Radio was also an option we considered, but we decided to pursue it as part of our long-term strategies instead. Radio is a major source of information for poor countries, but our research indicated it was too unreliable in Mozambique. We learned that there was a perception that it was very easy to broadcast something on the radio one day and change it the next. People told us, “If it’s written, then more likely, it’s the truth.”
In addition to the newspaper, we do leverage our online, mobile, and social media channels significantly, and have a great deal of reader engagement. All of our channels are closely linked with each other and fully integrated into the print version of the newspaper. Expanding and strengthening these complementary channels is one of the major components of our long-term strategies.
What other newspapers are available in Mozambique?
Noticias is the government-owned newspaper, which is distributed daily in the capitals of all provinces in Mozambique. The print-run is much smaller than @Verdade and the level of objective reporting is limited because of its government affiliation. In addition, there are a number of independent newspapers that provide objective and investigative reporting throughout various provinces in Mozambique. Unfortunately, these newspapers print in low quantities or are expensive for the majority, so their impact is limited. Noticias does not have any online or social media channels and the extent to which the independent newspapers leverage them varies.
What verification procedures does @Verdade have in place?
Each week @Verdade prints an average of 25,000 copies. However, it is estimated that @Verdade is actually read by 400,000 people per week1, as each copy is shared multiple times. @Verdade partners with KPMG to verify how many newspapers are printed as they are unloaded at the @Verdade office. No other news agencies in Mozambique perform this level of verification.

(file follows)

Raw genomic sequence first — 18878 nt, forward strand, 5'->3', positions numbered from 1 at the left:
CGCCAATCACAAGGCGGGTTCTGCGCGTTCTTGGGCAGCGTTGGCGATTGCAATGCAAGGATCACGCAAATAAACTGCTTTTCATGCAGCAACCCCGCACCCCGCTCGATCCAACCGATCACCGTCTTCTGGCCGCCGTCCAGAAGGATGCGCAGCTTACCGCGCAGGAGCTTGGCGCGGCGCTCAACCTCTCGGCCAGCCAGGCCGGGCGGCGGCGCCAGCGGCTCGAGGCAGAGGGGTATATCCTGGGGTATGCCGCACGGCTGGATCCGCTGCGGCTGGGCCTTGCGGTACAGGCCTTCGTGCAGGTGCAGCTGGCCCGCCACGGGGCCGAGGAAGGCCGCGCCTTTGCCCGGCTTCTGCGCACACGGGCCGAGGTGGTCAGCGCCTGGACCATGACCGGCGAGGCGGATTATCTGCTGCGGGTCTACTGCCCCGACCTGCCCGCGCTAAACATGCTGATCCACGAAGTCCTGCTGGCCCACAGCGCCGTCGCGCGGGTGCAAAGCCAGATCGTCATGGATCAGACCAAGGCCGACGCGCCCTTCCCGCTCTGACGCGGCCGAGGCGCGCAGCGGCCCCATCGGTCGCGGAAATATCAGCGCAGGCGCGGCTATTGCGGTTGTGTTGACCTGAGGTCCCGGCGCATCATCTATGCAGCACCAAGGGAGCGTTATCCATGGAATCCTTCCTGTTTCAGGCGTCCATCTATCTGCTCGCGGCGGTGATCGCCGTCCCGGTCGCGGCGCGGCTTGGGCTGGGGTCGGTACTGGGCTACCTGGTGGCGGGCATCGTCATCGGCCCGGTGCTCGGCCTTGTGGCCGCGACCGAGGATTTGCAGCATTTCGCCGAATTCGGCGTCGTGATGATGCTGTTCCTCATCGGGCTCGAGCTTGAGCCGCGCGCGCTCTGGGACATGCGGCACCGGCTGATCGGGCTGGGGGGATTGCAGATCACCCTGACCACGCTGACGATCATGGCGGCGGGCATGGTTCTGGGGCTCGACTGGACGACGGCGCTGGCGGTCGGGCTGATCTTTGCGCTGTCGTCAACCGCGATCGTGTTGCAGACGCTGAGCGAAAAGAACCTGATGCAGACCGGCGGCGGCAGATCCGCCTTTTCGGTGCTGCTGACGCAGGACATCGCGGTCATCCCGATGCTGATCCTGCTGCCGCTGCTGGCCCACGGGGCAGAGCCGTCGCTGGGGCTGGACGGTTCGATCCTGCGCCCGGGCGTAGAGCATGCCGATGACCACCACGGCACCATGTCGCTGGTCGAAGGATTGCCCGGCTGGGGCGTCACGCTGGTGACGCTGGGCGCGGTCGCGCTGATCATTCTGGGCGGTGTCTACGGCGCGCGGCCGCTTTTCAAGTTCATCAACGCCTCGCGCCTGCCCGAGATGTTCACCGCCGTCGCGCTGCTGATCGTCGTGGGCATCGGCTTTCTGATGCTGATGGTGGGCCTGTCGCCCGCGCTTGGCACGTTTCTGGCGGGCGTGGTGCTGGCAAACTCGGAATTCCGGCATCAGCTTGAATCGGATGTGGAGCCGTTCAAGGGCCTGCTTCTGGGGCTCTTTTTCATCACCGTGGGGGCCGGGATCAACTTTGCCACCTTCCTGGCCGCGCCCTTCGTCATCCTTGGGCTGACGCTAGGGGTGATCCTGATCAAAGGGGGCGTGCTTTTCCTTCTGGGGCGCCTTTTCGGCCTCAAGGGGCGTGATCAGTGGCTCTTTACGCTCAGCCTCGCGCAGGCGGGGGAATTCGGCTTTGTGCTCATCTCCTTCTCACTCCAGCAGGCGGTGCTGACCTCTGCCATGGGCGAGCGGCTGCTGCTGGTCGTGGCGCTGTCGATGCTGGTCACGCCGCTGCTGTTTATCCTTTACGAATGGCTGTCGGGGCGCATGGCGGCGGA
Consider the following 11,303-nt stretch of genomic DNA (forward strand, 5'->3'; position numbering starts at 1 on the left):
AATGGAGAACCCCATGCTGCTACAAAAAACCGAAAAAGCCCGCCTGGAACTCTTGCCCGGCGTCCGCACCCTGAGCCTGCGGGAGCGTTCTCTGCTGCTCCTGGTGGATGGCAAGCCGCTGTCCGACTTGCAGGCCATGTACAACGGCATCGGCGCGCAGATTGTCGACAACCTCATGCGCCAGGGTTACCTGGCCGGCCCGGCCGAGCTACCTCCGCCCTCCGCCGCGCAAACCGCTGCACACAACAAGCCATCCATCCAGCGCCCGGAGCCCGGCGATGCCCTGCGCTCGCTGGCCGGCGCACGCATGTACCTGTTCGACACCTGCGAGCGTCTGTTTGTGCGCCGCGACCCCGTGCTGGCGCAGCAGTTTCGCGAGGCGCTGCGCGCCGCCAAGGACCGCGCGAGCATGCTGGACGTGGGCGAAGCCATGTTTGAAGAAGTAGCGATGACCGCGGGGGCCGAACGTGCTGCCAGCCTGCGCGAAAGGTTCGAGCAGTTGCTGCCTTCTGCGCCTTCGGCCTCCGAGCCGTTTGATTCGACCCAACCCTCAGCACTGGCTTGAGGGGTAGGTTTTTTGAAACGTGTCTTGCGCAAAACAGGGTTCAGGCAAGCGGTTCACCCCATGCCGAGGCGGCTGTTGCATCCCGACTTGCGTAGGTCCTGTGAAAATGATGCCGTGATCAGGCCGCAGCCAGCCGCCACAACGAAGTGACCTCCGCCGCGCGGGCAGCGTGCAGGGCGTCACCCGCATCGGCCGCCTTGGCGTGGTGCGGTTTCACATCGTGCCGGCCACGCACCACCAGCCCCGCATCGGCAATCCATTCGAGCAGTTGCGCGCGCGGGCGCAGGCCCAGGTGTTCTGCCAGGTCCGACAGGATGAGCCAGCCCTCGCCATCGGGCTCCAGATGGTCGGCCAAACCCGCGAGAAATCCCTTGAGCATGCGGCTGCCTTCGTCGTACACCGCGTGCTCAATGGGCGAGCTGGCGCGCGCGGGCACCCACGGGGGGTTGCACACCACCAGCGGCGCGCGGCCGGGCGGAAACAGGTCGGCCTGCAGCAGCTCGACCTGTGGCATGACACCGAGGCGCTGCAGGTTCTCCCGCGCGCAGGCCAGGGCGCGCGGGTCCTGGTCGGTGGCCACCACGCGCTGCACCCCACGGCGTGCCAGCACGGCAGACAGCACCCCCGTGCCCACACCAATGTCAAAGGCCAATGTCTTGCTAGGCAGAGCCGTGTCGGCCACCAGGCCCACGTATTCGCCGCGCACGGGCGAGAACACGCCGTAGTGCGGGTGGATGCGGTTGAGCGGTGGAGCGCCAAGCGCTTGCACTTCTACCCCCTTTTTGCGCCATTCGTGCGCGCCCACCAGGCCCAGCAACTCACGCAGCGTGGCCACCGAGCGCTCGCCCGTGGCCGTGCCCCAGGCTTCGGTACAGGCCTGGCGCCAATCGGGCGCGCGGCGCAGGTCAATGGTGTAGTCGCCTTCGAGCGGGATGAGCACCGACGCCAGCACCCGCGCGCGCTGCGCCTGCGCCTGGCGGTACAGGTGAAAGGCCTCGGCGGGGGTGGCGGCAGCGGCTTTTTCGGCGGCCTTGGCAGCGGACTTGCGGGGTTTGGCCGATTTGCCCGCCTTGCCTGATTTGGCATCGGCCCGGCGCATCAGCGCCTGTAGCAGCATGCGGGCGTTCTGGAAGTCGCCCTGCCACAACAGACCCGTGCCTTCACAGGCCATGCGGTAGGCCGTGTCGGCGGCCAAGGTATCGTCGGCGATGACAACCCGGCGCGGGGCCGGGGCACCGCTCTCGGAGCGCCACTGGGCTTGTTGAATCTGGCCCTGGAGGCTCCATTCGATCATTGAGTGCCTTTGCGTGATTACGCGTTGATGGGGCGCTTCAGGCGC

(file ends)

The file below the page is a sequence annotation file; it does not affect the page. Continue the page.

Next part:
1This is an unverified estimate. However, we are investigating the possibility of commissioning a readership verification study to confirm. 400,000 people per week
Could the @Verdade model apply to other places in Africa?
At this point everything indicates that the @Verdade model could apply to other places in Africa. The most desirable aspects seem to be that the newspaper is free, as well as our seamless usage of print, online and social media channels. We have piloted the model for a few years now with success and learned a significant amount about what works and what doesn’t. Obviously, there are certain conditions that need to be in place because our model is not “one size fits all.” However, in countries where the underdevelopment conditions are the same, it could do wonders — not only would people be able to access information, but companies and Non-Governmental Organizations would be able to provide information as well.
We also believe it is important to replicate the @Verdade model of providing information and engaging citizens, not just at a country level, but at a local and community level. As part of our long-term strategies, we are beginning to do this in Mozambique by assisting communities and schools in creating their own newspapers.